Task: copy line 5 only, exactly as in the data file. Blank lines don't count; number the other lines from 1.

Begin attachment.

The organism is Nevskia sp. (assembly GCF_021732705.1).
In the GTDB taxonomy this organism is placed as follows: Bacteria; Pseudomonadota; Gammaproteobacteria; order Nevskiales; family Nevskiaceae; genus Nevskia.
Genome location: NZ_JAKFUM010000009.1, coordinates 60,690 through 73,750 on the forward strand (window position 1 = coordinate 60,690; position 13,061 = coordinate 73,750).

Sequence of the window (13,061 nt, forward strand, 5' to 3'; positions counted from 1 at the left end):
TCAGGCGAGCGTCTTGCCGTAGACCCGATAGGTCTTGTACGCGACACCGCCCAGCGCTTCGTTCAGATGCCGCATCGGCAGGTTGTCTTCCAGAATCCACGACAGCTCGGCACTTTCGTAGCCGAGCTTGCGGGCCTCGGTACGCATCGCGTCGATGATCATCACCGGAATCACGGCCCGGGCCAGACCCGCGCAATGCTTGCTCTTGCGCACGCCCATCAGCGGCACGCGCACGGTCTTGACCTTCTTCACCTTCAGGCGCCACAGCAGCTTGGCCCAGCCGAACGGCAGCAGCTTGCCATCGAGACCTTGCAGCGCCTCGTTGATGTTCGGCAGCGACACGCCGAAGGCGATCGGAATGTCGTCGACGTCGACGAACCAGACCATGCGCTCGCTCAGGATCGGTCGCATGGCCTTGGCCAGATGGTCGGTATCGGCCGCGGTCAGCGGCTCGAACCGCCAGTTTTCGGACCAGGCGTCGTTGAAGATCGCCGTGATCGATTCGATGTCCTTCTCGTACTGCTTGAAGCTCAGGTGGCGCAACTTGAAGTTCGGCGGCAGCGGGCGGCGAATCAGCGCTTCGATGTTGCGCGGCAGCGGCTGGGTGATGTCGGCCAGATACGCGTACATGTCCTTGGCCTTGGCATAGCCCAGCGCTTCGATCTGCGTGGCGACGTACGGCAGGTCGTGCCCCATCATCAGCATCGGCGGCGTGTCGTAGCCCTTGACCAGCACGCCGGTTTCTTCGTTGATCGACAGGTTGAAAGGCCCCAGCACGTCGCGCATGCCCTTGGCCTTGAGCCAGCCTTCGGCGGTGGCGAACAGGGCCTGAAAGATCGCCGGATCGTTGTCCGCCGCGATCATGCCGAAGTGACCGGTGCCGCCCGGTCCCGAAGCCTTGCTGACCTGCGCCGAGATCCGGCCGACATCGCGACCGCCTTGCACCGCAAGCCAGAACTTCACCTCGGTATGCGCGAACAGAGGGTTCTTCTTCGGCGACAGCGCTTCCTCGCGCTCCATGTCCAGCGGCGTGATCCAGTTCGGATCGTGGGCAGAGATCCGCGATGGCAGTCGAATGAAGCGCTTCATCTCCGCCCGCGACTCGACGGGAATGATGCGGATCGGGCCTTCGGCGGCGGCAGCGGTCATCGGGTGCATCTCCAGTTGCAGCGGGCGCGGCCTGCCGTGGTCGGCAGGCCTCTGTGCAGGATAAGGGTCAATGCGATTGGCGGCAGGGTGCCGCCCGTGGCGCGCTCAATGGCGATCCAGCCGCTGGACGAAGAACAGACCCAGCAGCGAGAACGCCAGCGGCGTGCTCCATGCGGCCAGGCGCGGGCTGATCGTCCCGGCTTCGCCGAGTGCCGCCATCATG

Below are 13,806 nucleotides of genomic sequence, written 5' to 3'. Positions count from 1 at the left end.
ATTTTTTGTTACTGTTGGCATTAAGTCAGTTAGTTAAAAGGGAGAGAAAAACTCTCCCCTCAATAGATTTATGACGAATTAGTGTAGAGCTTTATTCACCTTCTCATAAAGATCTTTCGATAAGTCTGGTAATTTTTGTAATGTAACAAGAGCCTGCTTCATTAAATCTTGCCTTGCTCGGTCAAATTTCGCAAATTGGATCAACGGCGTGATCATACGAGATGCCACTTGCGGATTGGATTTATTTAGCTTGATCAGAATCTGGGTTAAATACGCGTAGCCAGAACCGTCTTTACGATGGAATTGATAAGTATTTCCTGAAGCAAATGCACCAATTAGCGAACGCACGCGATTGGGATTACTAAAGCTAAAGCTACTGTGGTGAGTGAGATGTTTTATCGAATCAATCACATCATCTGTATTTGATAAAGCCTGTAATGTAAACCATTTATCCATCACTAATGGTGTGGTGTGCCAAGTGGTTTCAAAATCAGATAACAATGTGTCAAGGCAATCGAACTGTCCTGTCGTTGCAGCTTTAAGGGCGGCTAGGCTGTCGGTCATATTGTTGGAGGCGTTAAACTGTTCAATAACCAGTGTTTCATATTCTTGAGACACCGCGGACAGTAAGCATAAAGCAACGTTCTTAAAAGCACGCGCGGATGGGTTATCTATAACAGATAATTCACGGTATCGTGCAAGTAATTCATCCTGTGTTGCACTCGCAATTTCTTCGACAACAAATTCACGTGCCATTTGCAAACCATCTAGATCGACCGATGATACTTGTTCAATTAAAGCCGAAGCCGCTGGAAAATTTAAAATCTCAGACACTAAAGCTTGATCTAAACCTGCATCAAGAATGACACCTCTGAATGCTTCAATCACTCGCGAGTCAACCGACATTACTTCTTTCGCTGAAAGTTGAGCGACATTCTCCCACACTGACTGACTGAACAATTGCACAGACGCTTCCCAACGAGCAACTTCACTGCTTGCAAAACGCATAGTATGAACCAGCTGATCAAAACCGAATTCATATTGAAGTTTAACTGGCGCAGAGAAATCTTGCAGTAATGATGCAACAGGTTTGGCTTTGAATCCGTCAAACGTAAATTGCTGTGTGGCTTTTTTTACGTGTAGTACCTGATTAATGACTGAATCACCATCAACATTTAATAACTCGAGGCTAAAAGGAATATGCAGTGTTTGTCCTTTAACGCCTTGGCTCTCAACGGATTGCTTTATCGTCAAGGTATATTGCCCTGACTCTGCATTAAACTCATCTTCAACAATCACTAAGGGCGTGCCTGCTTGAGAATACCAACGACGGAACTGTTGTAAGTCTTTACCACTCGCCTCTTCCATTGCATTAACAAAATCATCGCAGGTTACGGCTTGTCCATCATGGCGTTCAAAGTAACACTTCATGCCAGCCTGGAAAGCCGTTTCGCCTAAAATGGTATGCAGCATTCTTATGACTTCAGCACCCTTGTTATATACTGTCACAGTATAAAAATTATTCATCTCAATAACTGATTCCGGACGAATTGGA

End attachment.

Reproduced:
TCAGGCGAGCGTCTTGCCGTAGACCCGATAGGTCTTGTACGCGACACCGCCCAGCGCTTCGTTCAGATGCCGCATCGGCAGGTTGTCTTCCAGAATCCACGACAGCTCGGCACTTTCGTAGCCGAGCTTGCGGGCCTCGGTACGCATCGCGTCGATGATCATCACCGGAATCACGGCCCGGGCCAGACCCGCGCAATGCTTGCTCTTGCGCACGCCCATCAGCGGCACGCGCACGGTCTTGACCTTCTTCACCTTCAGGCGCCACAGCAGCTTGGCCCAGCCGAACGGCAGCAGCTTGCCATCGAGACCTTGCAGCGCCTCGTTGATGTTCGGCAGCGACACGCCGAAGGCGATCGGAATGTCGTCGACGTCGACGAACCAGACCATGCGCTCGCTCAGGATCGGTCGCATGGCCTTGGCCAGATGGTCGGTATCGGCCGCGGTCAGCGGCTCGAACCGCCAGTTTTCGGACCAGGCGTCGTTGAAGATCGCCGTGATCGATTCGATGTCCTTCTCGTACTGCTTGAAGCTCAGGTGGCGCAACTTGAAGTTCGGCGGCAGCGGGCGGCGAATCAGCGCTTCGATGTTGCGCGGCAGCGGCTGGGTGATGTCGGCCAGATACGCGTACATGTCCTTGGCCTTGGCATAGCCCAGCGCTTCGATCTGCGTGGCGACGTACGGCAGGTCGTGCCCCATCATCAGCATCGGCGGCGTGTCGTAGCCCTTGACCAGCACGCCGGTTTCTTCGTTGATCGACAGGTTGAAAGGCCCCAGCACGTCGCGCATGCCCTTGGCCTTGAGCCAGCCTTCGGCGGTGGCGAACAGGGCCTGAAAGATCGCCGGATCGTTGTCCGCCGCGATCATGCCGAAGTGACCGGTGCCGCCCGGTCCCGAAGCCTTGCTGACCTGCGCCGAGATCCGGCCGACATCGCGACCGCCTTGCACCGCAAGCCAGAACTTCACCTCGGTATGCGCGAACAGAGGGTTCTTCTTCGGCGACAGCGCTTCCTCGCGCTCCATGTCCAGCGGCGTGATCCAGTTCGGATCGTGGGCAGAGATCCGCGATGGCAGTCGAATGAAGCGCTTCATCTCCGCCCGCGACTCGACGGGAATGATGCGGATCGGGCCTTCGGCGGCGGCAGCGGTCATCGGGTGCATCTCCAGTTGCAGCGGGCGCGGCCTGCCGTGGTCGGCAGGCCTCTGTGCAGGATAAGGGTCAATGCGATTGGCGGCAGGGTGCCGCCCGTGGCGCGCTCAATGGCGATCCAGCCGCTGGACGAAGAACAGACCCAGCAGCGAGAACGCCAGCGGCGTGCTCCATGCGGCCAGGCGCGGGCTGATCGTCCCGGCTTCGCCGAGTGCCGCCATCATG